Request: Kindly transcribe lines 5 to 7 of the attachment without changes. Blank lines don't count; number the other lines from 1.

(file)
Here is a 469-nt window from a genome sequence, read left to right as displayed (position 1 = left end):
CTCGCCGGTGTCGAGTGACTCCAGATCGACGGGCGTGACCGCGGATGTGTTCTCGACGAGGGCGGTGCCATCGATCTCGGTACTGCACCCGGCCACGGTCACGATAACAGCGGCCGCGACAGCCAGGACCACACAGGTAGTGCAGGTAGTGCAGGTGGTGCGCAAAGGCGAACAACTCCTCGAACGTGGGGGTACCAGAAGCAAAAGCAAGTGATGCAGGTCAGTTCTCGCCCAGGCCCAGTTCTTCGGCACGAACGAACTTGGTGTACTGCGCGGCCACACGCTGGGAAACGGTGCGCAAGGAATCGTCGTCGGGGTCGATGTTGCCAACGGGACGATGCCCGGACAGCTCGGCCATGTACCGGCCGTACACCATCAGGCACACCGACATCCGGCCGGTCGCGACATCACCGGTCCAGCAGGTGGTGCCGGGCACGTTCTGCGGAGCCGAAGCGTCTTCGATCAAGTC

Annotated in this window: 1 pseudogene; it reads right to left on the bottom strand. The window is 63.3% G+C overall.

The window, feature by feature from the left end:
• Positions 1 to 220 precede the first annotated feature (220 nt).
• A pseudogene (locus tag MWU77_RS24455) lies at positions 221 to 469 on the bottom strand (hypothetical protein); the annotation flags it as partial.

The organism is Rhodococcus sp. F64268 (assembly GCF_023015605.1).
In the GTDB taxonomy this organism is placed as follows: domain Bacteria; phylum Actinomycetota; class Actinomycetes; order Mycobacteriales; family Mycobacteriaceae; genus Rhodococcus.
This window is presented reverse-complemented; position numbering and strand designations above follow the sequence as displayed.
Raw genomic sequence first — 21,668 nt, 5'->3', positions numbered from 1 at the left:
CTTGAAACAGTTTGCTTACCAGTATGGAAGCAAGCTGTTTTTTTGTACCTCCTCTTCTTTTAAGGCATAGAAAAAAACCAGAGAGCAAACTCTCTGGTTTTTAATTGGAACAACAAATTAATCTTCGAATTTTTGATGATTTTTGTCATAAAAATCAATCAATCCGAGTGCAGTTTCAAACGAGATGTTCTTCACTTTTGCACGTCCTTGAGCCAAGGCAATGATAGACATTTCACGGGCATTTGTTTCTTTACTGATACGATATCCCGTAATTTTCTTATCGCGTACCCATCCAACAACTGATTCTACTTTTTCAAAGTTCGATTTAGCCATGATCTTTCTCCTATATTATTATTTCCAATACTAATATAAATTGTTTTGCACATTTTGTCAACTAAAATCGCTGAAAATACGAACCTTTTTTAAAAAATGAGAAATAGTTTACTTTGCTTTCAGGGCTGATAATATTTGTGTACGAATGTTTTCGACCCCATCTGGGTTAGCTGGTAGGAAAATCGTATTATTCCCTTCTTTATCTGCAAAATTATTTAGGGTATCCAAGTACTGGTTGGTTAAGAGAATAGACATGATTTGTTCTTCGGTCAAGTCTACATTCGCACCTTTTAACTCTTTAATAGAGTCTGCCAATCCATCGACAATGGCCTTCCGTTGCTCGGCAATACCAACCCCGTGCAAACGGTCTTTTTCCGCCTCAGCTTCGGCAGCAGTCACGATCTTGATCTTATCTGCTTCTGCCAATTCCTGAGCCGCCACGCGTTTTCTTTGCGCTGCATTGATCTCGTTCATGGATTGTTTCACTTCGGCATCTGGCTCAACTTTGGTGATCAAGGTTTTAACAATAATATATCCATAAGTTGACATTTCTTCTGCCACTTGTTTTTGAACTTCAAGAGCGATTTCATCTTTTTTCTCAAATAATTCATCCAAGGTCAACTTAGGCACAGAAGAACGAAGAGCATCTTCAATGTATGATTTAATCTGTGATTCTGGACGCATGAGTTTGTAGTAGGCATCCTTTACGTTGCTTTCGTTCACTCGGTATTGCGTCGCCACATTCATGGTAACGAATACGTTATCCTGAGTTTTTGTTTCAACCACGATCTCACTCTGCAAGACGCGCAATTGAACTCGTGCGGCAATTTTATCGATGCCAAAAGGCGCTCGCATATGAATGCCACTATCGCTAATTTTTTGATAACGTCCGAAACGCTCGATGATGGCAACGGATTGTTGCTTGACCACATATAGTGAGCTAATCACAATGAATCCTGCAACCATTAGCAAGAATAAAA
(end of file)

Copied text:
• Positions 1 to 220 precede the first annotated feature (220 nt).
• A pseudogene (locus tag MWU77_RS24455) lies at positions 221 to 469 on the bottom strand (hypothetical protein); the annotation flags it as partial.

The organism is Rhodococcus sp. F64268 (assembly GCF_023015605.1).